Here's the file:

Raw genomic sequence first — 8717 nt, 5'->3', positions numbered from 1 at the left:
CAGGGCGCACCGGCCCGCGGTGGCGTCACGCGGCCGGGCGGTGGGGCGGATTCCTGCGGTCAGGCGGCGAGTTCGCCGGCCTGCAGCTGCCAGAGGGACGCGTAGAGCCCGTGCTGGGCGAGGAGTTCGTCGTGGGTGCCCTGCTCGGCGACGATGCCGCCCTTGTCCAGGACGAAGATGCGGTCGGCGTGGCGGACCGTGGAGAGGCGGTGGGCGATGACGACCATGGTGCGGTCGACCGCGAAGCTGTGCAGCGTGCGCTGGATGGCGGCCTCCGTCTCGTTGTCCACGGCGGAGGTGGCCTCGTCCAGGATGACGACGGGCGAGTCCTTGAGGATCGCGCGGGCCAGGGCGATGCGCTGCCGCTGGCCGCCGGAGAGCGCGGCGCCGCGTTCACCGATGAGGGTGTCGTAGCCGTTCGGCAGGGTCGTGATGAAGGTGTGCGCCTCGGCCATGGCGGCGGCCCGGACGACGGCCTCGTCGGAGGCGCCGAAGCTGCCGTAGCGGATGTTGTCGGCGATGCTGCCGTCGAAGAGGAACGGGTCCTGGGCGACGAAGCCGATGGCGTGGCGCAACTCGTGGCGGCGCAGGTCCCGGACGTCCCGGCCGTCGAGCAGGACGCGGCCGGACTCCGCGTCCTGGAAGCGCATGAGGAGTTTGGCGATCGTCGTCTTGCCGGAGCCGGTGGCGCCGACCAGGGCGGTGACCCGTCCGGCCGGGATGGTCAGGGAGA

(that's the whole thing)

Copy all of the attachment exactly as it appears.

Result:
Raw genomic sequence first — 8717 nt, 5'->3', positions numbered from 1 at the left:
CAGGGCGCACCGGCCCGCGGTGGCGTCACGCGGCCGGGCGGTGGGGCGGATTCCTGCGGTCAGGCGGCGAGTTCGCCGGCCTGCAGCTGCCAGAGGGACGCGTAGAGCCCGTGCTGGGCGAGGAGTTCGTCGTGGGTGCCCTGCTCGGCGACGATGCCGCCCTTGTCCAGGACGAAGATGCGGTCGGCGTGGCGGACCGTGGAGAGGCGGTGGGCGATGACGACCATGGTGCGGTCGACCGCGAAGCTGTGCAGCGTGCGCTGGATGGCGGCCTCCGTCTCGTTGTCCACGGCGGAGGTGGCCTCGTCCAGGATGACGACGGGCGAGTCCTTGAGGATCGCGCGGGCCAGGGCGATGCGCTGCCGCTGGCCGCCGGAGAGCGCGGCGCCGCGTTCACCGATGAGGGTGTCGTAGCCGTTCGGCAGGGTCGTGATGAAGGTGTGCGCCTCGGCCATGGCGGCGGCCCGGACGACGGCCTCGTCGGAGGCGCCGAAGCTGCCGTAGCGGATGTTGTCGGCGATGCTGCCGTCGAAGAGGAACGGGTCCTGGGCGACGAAGCCGATGGCGTGGCGCAACTCGTGGCGGCGCAGGTCCCGGACGTCCCGGCCGTCGAGCAGGACGCGGCCGGACTCCGCGTCCTGGAAGCGCATGAGGAGTTTGGCGATCGTCGTCTTGCCGGAGCCGGTGGCGCCGACCAGGGCGGTGACCCGTCCGGCCGGGATGGTCAGGGAGA